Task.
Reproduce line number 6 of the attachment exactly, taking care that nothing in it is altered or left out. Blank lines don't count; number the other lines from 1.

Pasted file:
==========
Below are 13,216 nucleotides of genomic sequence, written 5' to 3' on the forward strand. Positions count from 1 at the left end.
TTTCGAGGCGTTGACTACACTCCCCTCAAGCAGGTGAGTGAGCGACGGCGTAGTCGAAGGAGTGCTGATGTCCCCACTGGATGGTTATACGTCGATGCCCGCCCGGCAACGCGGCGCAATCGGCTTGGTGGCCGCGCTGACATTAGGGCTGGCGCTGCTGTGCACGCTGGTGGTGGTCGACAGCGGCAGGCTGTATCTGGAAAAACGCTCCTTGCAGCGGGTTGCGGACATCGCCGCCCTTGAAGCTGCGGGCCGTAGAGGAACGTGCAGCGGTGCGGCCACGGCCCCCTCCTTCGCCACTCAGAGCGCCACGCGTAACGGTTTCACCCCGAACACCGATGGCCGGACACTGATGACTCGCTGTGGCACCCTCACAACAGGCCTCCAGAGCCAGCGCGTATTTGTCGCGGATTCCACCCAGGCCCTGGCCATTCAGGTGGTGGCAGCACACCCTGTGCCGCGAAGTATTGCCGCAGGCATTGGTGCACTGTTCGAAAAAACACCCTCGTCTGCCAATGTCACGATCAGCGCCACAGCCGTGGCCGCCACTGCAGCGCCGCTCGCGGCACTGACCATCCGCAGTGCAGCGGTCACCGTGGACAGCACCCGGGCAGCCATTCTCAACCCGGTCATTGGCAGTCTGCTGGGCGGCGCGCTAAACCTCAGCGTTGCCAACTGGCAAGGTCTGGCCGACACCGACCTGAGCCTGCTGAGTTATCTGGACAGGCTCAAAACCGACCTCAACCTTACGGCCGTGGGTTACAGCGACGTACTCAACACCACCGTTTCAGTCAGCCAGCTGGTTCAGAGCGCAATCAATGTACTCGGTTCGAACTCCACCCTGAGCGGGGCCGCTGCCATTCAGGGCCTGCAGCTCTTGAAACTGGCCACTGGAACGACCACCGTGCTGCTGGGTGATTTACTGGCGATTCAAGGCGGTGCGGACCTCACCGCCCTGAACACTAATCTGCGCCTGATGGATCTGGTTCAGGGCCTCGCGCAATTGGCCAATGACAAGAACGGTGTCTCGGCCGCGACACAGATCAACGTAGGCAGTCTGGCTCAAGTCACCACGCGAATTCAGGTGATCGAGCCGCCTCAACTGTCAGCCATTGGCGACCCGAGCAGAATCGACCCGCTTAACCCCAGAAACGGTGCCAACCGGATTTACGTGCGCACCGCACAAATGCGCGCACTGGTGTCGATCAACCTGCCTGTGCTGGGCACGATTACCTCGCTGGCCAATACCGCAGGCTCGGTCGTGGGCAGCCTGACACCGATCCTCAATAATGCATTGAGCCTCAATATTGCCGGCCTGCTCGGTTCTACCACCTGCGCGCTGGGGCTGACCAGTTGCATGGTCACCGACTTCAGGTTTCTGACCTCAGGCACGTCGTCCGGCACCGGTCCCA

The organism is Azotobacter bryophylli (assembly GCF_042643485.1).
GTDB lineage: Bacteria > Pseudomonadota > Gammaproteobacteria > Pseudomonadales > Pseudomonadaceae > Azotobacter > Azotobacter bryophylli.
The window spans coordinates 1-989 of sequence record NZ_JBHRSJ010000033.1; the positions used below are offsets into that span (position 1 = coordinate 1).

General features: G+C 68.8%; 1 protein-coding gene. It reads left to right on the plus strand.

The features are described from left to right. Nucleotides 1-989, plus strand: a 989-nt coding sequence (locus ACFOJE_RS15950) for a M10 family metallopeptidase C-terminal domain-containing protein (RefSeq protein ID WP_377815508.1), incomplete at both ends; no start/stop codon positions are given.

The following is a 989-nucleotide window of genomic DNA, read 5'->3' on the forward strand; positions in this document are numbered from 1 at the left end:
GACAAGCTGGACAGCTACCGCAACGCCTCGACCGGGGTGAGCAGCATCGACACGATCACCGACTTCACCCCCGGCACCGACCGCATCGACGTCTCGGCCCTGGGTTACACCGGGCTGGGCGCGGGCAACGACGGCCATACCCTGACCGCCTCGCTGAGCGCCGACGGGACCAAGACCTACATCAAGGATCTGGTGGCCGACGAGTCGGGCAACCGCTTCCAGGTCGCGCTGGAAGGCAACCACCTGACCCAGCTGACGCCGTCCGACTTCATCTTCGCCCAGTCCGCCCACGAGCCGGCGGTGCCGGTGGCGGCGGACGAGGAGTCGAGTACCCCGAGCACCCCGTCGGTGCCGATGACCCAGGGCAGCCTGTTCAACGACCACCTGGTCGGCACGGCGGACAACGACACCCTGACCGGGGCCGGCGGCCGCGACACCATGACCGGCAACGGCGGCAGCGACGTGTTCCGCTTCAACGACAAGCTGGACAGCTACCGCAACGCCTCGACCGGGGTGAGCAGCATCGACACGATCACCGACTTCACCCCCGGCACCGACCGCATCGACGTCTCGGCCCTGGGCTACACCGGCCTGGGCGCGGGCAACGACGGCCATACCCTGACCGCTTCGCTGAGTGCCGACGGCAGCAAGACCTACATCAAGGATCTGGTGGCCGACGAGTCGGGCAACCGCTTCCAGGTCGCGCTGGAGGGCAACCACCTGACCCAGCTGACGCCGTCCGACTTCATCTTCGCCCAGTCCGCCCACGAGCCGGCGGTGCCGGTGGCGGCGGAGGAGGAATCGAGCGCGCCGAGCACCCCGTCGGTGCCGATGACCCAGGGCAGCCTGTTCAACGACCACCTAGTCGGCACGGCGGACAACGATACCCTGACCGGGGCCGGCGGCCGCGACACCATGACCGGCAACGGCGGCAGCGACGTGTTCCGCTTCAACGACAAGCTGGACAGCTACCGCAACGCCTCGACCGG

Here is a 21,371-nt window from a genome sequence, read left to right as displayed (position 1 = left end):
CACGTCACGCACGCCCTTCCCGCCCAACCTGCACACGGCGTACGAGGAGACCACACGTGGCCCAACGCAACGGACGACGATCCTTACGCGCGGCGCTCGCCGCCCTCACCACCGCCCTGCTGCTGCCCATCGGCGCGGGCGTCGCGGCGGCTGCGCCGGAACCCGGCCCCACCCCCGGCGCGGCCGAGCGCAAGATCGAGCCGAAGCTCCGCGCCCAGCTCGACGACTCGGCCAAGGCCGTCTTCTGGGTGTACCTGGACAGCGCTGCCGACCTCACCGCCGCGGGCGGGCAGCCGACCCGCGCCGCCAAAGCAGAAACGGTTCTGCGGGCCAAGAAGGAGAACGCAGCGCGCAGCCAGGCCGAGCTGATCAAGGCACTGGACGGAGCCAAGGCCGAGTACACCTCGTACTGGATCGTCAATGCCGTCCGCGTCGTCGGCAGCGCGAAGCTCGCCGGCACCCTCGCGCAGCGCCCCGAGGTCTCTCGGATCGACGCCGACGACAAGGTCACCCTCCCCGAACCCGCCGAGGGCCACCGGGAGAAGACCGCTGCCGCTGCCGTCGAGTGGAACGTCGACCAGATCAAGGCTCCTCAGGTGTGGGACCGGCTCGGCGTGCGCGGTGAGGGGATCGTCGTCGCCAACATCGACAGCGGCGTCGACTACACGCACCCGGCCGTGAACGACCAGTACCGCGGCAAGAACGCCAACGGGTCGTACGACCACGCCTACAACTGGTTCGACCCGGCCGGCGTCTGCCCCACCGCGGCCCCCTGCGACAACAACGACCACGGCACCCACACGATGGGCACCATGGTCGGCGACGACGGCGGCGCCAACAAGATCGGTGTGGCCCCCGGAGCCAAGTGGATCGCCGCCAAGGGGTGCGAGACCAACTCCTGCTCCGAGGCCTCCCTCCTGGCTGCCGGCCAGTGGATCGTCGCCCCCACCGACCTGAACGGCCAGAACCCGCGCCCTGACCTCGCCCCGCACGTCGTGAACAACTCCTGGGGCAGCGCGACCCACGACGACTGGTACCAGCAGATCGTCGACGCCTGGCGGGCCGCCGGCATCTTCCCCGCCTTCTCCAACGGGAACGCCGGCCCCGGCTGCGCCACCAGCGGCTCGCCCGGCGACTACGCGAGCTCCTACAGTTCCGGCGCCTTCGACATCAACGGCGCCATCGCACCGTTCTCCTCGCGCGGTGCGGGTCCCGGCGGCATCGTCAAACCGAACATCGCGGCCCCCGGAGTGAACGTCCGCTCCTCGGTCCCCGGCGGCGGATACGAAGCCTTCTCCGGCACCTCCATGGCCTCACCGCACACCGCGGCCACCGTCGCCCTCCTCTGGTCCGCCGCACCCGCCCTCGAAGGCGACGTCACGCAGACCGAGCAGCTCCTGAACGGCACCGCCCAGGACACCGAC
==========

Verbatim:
General features: G+C 68.8%; 1 protein-coding gene. It reads left to right on the plus strand.